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Minimum Cell Number (MCN) - measures the complexity of an association in terms of the number of cells required Application Maximum Edge Value (MEV <= MIC) – measures closeness to being a function (vertical line test ) Maximum Asymmetry Score (MAS<= MIC) – measures deviations from monotonicity

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Application MAS – monotonicity MEV – vertical line test MCN – complexity

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Application this takes too long … change it first R: MINE(“MLB2008.csv”,”one.pair”,var1.id=2,var2.id=12) Java: java -jar MINE.jar MLB2008.csv -onePair 2 12 Seeks relationships between salary and home runs, 338 pairs Usage

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Notes Does not work on textual data (must be numeric) Long execution times Outputs MIC and other mentioned MINE statistics, not the Characteristic Matrix Output is.csv, a row per variable pair Application

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Creative Commons Attribution-NonCommercial- NoDerivs 3.0 Unported License You are free to: to copy, distribute and transmit the work With the following conditions: Attribution — You must attribute the work in the manner specified by the author or licensor (but not in any way that suggests that they endorse you or your use of the work). Noncommercial — You may not use this work for commercial purposes. No Derivative Works — You may not alter, transform, or build upon this work. Application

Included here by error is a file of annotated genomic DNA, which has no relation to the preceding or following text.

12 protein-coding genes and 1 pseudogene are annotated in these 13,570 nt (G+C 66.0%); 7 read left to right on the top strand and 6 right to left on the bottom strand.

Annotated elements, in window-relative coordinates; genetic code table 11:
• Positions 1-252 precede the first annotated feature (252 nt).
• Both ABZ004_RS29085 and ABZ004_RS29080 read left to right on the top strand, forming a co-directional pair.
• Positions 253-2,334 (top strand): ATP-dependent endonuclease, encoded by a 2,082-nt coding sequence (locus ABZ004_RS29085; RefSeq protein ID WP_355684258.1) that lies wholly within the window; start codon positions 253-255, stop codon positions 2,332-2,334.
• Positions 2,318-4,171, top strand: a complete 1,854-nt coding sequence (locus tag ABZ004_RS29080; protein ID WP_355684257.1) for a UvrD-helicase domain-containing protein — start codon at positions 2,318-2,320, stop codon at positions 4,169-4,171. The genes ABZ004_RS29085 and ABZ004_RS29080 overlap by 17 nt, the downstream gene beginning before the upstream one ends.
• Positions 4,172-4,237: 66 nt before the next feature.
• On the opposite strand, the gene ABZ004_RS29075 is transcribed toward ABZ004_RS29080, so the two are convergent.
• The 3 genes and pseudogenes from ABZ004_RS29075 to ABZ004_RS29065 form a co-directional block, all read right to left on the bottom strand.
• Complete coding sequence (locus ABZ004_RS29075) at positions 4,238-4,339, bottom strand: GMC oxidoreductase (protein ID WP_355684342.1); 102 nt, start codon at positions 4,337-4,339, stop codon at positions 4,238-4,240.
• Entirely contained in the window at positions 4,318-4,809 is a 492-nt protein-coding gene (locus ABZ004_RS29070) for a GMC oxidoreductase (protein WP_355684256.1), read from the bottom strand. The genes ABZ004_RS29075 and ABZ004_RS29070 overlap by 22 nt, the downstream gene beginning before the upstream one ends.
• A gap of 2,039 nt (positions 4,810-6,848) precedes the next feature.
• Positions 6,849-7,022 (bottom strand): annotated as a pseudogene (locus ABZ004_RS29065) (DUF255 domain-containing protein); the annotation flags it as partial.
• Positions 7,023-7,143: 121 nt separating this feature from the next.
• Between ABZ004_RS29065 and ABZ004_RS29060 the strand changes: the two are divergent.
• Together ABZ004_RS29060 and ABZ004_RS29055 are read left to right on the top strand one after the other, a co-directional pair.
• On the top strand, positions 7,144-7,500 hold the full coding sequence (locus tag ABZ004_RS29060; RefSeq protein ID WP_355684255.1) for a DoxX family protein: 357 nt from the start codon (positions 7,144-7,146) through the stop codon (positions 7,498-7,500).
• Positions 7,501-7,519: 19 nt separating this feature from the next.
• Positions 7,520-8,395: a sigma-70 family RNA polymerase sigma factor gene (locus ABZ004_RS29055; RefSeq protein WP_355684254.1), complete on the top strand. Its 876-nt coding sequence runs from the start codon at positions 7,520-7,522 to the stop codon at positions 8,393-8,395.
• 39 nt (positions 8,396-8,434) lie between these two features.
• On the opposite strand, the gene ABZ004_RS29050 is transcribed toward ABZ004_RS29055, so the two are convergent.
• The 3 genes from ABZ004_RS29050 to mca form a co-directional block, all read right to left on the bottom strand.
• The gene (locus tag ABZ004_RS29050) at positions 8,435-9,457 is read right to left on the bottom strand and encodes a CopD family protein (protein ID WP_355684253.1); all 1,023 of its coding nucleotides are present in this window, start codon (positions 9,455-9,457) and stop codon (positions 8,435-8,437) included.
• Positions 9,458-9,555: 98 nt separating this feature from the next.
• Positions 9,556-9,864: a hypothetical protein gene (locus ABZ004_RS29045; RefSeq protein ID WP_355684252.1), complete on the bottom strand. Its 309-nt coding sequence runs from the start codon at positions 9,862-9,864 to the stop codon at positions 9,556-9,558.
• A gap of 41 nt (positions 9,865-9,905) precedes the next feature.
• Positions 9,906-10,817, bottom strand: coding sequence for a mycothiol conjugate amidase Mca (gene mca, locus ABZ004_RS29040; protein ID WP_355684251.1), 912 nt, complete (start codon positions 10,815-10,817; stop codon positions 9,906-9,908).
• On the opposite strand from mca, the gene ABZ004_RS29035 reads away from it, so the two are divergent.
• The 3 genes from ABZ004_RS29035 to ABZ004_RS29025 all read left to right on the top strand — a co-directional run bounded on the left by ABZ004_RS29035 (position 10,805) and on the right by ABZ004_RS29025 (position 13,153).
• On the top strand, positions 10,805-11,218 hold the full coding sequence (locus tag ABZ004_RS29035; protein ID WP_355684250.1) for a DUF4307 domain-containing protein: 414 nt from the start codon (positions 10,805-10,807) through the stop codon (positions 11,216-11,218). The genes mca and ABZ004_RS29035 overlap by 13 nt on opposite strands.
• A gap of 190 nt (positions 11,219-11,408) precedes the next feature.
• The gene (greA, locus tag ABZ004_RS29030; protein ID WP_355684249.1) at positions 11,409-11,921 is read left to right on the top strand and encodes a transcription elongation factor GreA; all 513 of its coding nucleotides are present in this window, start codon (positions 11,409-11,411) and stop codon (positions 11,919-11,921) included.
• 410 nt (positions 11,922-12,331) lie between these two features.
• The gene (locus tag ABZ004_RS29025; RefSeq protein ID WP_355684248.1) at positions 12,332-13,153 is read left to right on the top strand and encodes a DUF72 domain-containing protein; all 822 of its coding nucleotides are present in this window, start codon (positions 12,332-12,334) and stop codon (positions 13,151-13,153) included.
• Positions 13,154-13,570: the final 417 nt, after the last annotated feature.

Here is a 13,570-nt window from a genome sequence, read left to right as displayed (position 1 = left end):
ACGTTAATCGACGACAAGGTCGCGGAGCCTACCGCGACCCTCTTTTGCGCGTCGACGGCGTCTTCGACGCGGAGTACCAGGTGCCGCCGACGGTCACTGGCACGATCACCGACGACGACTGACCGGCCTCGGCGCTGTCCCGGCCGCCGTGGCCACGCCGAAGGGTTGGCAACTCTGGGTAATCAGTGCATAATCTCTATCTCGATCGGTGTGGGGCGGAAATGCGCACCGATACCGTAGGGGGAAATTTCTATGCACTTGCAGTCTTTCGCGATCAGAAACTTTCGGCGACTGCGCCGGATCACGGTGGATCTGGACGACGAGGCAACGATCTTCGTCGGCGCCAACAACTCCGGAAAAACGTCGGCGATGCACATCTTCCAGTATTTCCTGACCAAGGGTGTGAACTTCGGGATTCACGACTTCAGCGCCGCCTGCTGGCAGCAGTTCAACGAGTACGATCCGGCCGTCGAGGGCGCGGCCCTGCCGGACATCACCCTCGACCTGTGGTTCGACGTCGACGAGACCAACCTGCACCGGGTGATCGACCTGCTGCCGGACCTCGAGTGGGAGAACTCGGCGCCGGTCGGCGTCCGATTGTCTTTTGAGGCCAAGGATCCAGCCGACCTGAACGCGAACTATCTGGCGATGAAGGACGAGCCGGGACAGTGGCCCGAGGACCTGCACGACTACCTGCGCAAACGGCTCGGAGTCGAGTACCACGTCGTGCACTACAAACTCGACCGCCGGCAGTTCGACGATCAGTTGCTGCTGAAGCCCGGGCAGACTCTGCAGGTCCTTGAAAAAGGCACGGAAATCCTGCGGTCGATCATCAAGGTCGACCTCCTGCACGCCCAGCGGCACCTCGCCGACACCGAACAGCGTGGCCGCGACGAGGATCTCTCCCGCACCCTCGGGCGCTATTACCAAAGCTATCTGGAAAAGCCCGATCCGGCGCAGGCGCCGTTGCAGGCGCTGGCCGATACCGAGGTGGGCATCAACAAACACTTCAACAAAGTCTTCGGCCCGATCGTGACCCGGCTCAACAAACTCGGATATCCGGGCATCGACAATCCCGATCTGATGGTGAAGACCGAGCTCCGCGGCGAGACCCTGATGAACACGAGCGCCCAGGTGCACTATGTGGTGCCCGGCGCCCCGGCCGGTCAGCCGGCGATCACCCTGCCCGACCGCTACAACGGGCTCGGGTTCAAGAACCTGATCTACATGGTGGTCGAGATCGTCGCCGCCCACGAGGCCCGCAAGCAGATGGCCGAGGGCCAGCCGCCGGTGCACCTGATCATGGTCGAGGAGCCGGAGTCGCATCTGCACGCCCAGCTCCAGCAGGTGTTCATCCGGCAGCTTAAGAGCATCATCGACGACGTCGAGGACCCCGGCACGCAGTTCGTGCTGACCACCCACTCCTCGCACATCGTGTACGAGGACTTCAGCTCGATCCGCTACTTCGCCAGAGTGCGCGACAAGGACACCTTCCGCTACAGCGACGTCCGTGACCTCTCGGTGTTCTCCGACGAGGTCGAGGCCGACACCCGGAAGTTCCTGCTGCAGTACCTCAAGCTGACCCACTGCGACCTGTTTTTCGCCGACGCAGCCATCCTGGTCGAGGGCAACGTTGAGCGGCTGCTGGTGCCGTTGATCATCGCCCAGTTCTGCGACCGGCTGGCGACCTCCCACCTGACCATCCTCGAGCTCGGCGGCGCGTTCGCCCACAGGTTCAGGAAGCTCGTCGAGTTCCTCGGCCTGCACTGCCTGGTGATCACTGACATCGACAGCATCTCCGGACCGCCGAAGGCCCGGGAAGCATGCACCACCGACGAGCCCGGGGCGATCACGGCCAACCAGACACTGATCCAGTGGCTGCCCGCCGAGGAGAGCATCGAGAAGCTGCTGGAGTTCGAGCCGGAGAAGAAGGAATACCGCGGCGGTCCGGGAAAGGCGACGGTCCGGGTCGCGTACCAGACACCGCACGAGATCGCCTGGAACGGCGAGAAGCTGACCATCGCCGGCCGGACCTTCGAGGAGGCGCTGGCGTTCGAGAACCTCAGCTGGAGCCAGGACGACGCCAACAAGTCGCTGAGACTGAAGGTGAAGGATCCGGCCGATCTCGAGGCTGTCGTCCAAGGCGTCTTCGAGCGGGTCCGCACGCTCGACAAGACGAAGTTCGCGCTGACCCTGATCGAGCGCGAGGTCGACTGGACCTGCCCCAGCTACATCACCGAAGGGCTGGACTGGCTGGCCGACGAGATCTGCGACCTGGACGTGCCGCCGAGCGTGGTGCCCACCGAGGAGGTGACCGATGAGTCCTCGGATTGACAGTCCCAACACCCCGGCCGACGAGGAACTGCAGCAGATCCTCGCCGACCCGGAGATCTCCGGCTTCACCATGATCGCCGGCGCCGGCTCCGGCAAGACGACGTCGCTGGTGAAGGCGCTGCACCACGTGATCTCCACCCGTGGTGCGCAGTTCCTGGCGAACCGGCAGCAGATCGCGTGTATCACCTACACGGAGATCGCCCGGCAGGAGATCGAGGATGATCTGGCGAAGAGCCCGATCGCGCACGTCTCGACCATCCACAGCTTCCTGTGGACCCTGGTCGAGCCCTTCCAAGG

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Now What? Data Triage Pipeline Application Complex Data SetMIC Ranked list of variable relationships to examine in more depth with the tool(s) of your choice

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Lingering Questions Can this be extended to higher-dimensional relationships? Just how approximate is the current MIC algorithm? Who wants to develop an open source implementation? What other MINE statistics are waiting for discovery? Execution time – the algorithm is embarrassingly parallel – easily HADOOPified Many tests reported by the paper only introduced vertical noise into the data? There is also some question as to its power vs Pearson and Dcor (http://www- stat.stanford.edu/~tibs/reshef/comment.pdf)

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Comment by N. Simon and R. Tibshiran stat.stanford.e du/~tibs/reshe f/script.R Noise Level Power